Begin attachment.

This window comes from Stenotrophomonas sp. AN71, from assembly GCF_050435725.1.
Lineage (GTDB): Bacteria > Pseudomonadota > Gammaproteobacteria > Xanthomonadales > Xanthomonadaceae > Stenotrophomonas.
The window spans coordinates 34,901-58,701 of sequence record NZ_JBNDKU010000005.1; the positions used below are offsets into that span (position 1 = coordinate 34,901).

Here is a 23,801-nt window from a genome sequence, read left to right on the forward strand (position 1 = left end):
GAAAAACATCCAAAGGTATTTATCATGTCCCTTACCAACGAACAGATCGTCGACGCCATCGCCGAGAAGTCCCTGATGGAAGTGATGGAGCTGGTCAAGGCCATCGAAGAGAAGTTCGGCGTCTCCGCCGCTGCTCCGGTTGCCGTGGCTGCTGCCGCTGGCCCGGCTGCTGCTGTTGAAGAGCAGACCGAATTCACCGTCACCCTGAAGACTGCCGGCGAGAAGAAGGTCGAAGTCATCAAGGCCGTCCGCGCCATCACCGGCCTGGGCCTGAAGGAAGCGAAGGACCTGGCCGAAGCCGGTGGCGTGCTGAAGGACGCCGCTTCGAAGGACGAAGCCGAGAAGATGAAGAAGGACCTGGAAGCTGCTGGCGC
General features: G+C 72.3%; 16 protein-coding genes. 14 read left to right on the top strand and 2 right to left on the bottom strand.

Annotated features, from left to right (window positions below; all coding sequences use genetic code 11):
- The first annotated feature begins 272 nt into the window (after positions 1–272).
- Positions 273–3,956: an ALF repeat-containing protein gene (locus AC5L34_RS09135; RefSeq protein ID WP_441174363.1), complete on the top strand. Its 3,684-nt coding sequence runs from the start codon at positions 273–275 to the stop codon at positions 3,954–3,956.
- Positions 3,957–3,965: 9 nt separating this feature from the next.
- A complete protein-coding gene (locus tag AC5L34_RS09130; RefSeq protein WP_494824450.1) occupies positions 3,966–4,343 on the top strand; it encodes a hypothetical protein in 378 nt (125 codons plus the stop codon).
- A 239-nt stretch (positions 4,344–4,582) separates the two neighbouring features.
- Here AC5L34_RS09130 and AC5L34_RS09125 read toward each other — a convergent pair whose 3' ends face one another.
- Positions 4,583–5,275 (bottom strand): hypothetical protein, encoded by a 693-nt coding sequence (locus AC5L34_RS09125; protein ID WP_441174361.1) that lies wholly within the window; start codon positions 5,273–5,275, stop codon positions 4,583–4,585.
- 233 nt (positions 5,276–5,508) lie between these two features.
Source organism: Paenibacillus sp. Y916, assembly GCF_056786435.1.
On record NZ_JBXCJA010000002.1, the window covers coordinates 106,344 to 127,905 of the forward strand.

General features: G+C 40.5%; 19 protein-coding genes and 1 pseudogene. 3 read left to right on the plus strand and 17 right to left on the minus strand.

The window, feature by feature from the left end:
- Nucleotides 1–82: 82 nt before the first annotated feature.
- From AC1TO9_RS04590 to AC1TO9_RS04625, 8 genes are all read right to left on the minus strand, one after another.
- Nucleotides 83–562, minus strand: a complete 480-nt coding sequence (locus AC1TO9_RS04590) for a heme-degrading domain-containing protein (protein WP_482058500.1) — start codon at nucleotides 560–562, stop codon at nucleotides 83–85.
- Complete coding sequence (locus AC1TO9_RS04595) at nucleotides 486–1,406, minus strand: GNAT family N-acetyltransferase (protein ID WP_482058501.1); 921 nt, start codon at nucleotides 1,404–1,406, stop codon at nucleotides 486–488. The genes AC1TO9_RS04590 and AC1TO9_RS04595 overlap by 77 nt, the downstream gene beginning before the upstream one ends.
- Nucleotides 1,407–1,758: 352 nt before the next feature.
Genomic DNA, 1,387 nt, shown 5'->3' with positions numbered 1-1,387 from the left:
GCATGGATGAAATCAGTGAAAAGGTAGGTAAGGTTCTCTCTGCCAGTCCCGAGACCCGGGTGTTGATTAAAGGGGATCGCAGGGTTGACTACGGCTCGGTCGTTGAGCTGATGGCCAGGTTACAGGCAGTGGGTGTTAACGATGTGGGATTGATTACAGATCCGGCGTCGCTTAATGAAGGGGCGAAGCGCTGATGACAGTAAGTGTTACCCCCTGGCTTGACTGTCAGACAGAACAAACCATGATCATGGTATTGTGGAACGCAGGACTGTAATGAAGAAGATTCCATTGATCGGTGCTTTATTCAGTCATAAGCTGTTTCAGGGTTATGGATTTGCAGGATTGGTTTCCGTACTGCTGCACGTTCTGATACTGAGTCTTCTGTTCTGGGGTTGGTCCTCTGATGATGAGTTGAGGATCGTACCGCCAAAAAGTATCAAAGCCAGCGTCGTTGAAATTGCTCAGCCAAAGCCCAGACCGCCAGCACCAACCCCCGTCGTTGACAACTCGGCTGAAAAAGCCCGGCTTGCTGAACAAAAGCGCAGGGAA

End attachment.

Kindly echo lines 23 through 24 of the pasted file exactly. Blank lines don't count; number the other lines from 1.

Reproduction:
- Complete coding sequence (locus AC1TO9_RS04595) at nucleotides 486–1,406, minus strand: GNAT family N-acetyltransferase (protein ID WP_482058501.1); 921 nt, start codon at nucleotides 1,404–1,406, stop codon at nucleotides 486–488. The genes AC1TO9_RS04590 and AC1TO9_RS04595 overlap by 77 nt, the downstream gene beginning before the upstream one ends.
- Nucleotides 1,407–1,758: 352 nt before the next feature.